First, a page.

Talk to your child. Ask them about their fears and worries, and help them put them into perspective. Sometimes, just being listened to is enough to relieve the burden a little.
Talk to their teacher. Find out how much schoolwork they should be doing at home, then help them draw up a timetable so they know what and when they should be revising. If they’re finding the workload too much, or are overworking, make sure the teacher knows what’s going on.
Provide the right learning environment. ‘Some children need silence and no distractions to study, while others work better with some music on in the background,’ says Trudy. Working out their learning style can make revision a more productive and less stressful experience.
Don’t police your child. ‘If they’re panicking that they haven’t prepared well enough, stopping them working could make them more anxious and upset, even if you’re sure they’ve done enough,’ Trudy explains. Equally, letting your child ignore their homework so they don’t get stressed could make things harder in the long run. Try to support and encourage, rather than dictating terms.
Make learning fun. ‘There are lots of ways you can practise maths and literacy with your child, without it feeling like hard work,’ says Trudy. Card games, word and number puzzles, mental maths and reading for pleasure will all help consolidate the skills your child needs to do well in exams.
Help them visualise their feelings. Your child might like to draw or write about their worries on a piece of paper then screw it up and throw it away, symbolically getting rid of their stress, or use ChildLine’s Art Box to process their feelings.
Teach them to replace negative thoughts with positive ones. If your child is saying, ‘I can’t do this, it’s too hard,’ or ‘I’m so thick,’ teach them to turn these thoughts on their head, telling themselves, ‘I’m going to work at this until I understand it better,’ or ‘I’m only feeling like this because I’m nervous.’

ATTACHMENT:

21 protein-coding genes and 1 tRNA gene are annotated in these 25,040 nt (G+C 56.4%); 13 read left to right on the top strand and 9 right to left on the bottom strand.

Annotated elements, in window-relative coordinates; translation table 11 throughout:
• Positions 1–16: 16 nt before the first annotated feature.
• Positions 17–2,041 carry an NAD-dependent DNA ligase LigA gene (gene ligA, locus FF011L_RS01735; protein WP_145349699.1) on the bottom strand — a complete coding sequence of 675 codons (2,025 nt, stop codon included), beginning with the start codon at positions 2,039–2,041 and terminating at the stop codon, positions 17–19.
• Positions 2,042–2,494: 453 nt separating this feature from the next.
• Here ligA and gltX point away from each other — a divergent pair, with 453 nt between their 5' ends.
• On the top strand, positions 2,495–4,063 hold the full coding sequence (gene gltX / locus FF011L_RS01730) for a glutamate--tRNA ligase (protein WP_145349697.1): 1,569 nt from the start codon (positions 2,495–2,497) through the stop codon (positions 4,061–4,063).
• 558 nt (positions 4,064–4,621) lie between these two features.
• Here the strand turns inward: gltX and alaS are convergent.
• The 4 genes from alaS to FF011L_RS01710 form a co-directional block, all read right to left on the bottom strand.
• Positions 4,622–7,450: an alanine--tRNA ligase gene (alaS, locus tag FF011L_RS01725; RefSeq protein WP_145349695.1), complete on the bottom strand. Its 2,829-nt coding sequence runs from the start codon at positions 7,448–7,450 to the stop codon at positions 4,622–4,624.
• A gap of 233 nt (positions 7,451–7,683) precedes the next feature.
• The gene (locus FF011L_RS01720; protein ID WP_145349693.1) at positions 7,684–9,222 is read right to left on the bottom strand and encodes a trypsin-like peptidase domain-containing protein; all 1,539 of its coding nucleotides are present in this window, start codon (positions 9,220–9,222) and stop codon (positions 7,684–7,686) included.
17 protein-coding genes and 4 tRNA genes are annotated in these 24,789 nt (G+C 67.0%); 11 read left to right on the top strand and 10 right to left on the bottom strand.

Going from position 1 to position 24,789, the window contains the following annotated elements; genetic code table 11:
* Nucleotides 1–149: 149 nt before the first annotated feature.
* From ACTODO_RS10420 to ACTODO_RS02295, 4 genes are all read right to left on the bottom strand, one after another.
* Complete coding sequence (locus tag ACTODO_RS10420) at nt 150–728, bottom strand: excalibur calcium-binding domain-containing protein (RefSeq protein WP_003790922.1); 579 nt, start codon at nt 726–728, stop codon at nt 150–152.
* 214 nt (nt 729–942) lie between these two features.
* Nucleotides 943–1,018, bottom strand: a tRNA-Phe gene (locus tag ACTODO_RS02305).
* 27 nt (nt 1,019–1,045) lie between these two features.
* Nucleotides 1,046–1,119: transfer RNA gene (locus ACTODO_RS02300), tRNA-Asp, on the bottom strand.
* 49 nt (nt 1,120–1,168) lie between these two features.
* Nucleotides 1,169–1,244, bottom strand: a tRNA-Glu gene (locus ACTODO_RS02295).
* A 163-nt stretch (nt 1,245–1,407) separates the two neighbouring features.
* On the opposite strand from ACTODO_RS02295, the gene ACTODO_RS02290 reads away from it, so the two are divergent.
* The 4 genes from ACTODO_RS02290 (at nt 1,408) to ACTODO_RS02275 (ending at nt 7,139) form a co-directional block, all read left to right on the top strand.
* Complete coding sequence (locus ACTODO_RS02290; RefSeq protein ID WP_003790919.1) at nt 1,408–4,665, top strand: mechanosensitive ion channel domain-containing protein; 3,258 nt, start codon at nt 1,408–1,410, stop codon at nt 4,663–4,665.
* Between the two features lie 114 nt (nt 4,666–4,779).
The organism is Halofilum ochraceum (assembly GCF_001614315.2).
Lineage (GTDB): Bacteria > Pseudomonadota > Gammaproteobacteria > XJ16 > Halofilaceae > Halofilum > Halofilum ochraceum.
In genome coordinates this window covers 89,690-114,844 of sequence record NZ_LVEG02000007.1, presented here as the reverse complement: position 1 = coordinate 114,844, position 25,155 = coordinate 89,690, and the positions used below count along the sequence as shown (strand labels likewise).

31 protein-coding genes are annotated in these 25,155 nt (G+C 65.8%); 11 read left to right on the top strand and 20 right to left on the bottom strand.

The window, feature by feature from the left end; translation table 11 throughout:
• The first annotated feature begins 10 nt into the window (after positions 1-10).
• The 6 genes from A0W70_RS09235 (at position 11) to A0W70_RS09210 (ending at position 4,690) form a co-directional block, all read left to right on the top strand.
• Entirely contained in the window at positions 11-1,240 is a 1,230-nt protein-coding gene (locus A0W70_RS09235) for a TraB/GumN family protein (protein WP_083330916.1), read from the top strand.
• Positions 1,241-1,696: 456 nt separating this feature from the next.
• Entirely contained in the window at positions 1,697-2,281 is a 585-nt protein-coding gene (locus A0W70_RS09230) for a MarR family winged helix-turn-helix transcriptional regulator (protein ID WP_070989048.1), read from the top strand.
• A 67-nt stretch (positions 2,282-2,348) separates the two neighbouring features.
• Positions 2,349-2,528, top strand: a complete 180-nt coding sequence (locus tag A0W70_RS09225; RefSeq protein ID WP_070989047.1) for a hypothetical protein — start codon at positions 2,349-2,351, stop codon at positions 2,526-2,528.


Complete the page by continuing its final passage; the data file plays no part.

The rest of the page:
Encourage them to take regular breaks. ‘Make sure they keep doing the things they enjoy around their schoolwork, whether that’s playing football, going swimming or just chilling out watching TV,’ Trudy advises.
Explain how anxiety feels. It can be reassuring if children understand the physical and mental effects of anxiety and stress, so they can identify what they’re feeling and try to counter it. ChildLine’s video, below, explains it in child-friendly terms. You could also teach them some mindfulness tips for when anxiety threatens to overwhelm them.
Build healthy habits. Exercise will not only give your child some time away from school work, but will also help stress hormones dissipate. Make sure they’re eating a healthy diet and drinking plenty to avoid dehydration, which can make it harder to concentrate.
Run through exam technique with your child. Reinforce important skills like making sure they’ve read the question properly, answering the questions they know they can get right first, and leaving time to check their paper. This will help them feel more confident about the exam.
Make sure they’re prepared on exam day. Do what you can to help them have a good night’s sleep and a decent breakfast. Help them sort out everything they need for the test: pens and pencils, a bottle of water, tissues, and so on.
Play up their strengths. Explain to your child why it’s important not to compare themselves to others, for example by asking their friends about their answers after the exam. Talk about the strengths and skills they have outside the classroom, whether they’re brilliant at music or a good friend. Above all, reassure them that we’re all different and unique, and whatever the outcome of the exam, you’ll still love them just as much.